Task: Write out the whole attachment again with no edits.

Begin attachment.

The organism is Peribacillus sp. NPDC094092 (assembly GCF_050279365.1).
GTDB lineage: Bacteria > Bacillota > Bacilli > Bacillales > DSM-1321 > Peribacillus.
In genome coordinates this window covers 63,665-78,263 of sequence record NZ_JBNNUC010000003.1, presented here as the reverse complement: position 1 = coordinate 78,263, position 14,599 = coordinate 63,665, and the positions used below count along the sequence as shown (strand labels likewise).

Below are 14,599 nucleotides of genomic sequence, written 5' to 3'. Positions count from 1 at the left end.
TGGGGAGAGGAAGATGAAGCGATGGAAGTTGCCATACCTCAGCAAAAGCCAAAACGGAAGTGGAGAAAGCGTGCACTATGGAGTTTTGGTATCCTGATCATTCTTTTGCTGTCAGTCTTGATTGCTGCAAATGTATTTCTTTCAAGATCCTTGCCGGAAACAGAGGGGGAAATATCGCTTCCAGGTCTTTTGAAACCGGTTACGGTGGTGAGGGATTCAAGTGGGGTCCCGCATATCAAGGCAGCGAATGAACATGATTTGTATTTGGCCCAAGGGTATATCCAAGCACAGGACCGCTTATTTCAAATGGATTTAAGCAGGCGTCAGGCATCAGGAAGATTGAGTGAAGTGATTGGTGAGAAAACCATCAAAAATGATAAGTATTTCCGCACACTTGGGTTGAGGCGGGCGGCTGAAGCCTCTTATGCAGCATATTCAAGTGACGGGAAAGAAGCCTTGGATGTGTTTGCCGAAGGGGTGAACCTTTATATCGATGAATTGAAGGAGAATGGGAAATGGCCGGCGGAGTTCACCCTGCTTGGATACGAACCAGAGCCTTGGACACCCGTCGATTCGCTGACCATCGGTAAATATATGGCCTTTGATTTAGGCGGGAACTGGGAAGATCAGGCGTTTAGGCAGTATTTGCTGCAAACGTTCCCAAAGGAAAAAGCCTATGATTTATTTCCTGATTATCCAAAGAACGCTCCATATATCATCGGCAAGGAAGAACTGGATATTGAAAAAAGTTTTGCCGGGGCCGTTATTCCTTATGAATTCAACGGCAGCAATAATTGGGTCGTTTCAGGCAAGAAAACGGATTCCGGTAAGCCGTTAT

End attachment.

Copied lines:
The organism is Peribacillus sp. NPDC094092 (assembly GCF_050279365.1).
GTDB lineage: Bacteria > Bacillota > Bacilli > Bacillales > DSM-1321 > Peribacillus.
In genome coordinates this window covers 63,665-78,263 of sequence record NZ_JBNNUC010000003.1, presented here as the reverse complement: position 1 = coordinate 78,263, position 14,599 = coordinate 63,665, and the positions used below count along the sequence as shown (strand labels likewise).

Below are 14,599 nucleotides of genomic sequence, written 5' to 3'. Positions count from 1 at the left end.
TGGGGAGAGGAAGATGAAGCGATGGAAGTTGCCATACCTCAGCAAAAGCCAAAACGGAAGTGGAGAAAGCGTGCACTATGGAGTTTTGGTATCCTGATCATTCTTTTGCTGTCAGTCTTGATTGCTGCAAATGTATTTCTTTCAAGATCCTTGCCGGAAACAGAGGGGGAAATATCGCTTCCAGGTCTTTTGAAACCGGTTACGGTGGTGAGGGATTCAAGTGGGGTCCCGCATATCAAGGCAGCGAATGAACATGATTTGTATTTGGCCCAAGGGTATATCCAAGCACAGGACCGCTTATTTCAAATGGATTTAAGCAGGCGTCAGGCATCAGGAAGATTGAGTGAAGTGATTGGTGAGAAAACCATCAAAAATGATAAGTATTTCCGCACACTTGGGTTGAGGCGGGCGGCTGAAGCCTCTTATGCAGCATATTCAAGTGACGGGAAAGAAGCCTTGGATGTGTTTGCCGAAGGGGTGAACCTTTATATCGATGAATTGAAGGAGAATGGGAAATGGCCGGCGGAGTTCACCCTGCTTGGATACGAACCAGAGCCTTGGACACCCGTCGATTCGCTGACCATCGGTAAATATATGGCCTTTGATTTAGGCGGGAACTGGGAAGATCAGGCGTTTAGGCAGTATTTGCTGCAAACGTTCCCAAAGGAAAAAGCCTATGATTTATTTCCTGATTATCCAAAGAACGCTCCATATATCATCGGCAAGGAAGAACTGGATATTGAAAAAAGTTTTGCCGGGGCCGTTATTCCTTATGAATTCAACGGCAGCAATAATTGGGTCGTTTCAGGCAAGAAAACGGATTCCGGTAAGCCGTTAT